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America Calling: A Social History of the Telephone to 1940
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America Calling: A Social History of the Telephone to 1940

3.60  ·  Rating details ·  42 ratings  ·  4 reviews
The telephone looms large in our lives, as ever present in modern societies as cars and television. Claude Fischer presents the first social history of this vital but little-studied technology—how we encountered, tested, and ultimately embraced it with enthusiasm. Using telephone ads, oral histories, telephone industry correspondence, and statistical data, Fischer's work ...more
Paperback, 424 pages
Published March 22nd 1994 by University of California Press (first published September 1992)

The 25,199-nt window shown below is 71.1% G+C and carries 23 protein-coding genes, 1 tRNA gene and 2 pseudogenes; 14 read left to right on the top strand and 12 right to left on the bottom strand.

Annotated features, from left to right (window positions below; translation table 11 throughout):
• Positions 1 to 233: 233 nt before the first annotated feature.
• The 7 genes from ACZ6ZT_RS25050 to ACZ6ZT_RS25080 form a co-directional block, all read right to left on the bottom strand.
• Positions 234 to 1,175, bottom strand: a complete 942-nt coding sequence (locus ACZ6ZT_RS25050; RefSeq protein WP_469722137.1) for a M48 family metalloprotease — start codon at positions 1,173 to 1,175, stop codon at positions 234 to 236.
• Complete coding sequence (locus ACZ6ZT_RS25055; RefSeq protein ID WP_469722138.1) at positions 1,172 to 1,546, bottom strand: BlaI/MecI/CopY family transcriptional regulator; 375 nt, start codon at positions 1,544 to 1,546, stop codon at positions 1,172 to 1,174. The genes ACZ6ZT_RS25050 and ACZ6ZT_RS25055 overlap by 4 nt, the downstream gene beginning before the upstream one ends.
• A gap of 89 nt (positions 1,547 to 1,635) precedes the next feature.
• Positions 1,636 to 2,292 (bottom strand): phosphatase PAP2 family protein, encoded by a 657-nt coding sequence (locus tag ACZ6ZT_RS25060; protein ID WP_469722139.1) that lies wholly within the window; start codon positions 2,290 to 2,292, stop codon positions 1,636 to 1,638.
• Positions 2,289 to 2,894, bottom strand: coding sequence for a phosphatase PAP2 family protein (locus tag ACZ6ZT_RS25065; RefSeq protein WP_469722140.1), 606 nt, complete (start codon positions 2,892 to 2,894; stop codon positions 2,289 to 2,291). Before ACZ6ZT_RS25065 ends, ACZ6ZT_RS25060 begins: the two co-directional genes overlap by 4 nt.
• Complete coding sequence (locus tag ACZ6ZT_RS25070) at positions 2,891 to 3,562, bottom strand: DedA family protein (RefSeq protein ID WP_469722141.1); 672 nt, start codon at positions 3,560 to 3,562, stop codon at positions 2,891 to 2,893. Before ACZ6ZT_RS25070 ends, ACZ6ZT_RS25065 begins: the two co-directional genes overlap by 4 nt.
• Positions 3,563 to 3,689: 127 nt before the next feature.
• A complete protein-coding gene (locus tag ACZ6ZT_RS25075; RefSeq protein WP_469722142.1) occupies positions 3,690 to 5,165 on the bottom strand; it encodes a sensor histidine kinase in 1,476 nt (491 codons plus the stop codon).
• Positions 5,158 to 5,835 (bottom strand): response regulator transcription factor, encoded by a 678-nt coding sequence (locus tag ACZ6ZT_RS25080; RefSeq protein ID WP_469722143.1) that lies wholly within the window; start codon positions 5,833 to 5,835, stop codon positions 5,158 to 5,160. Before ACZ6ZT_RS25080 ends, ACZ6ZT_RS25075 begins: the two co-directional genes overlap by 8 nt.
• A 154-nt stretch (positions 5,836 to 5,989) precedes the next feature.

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Joel Abrams
May 19, 2018 rated it really liked it
Fascinating to read this book in the present moment and think about the rapid adoption of the Internet, and compare how it was different (faster, government regulation) and the same (starting first as a luxury and business tool but quickly becoming mundane; raising promise and fear of destruction of local communities and businesses).
Mark Bowles
Aug 30, 2014 rated it really liked it
A. Synopsis: This is a social history of the telephone to 1940, focusing on the users of the technology and how they adopted it to fit their own lives. The topics of the book flow from national, to local, to individual concerns; from the telephone in America to the personal phone call. The conclusion is that technology is not deterministic, as the consumers also shape technology. One example of this is the socialization of technology. The Bell marketers did not envision telephony to be used in ...more
David Wilson
Neither the telephone nor the automobile caused great sociological change. Each technology merely facilitated established trends. I had a new insight into the rate at which new technology is accepted, and by whom.
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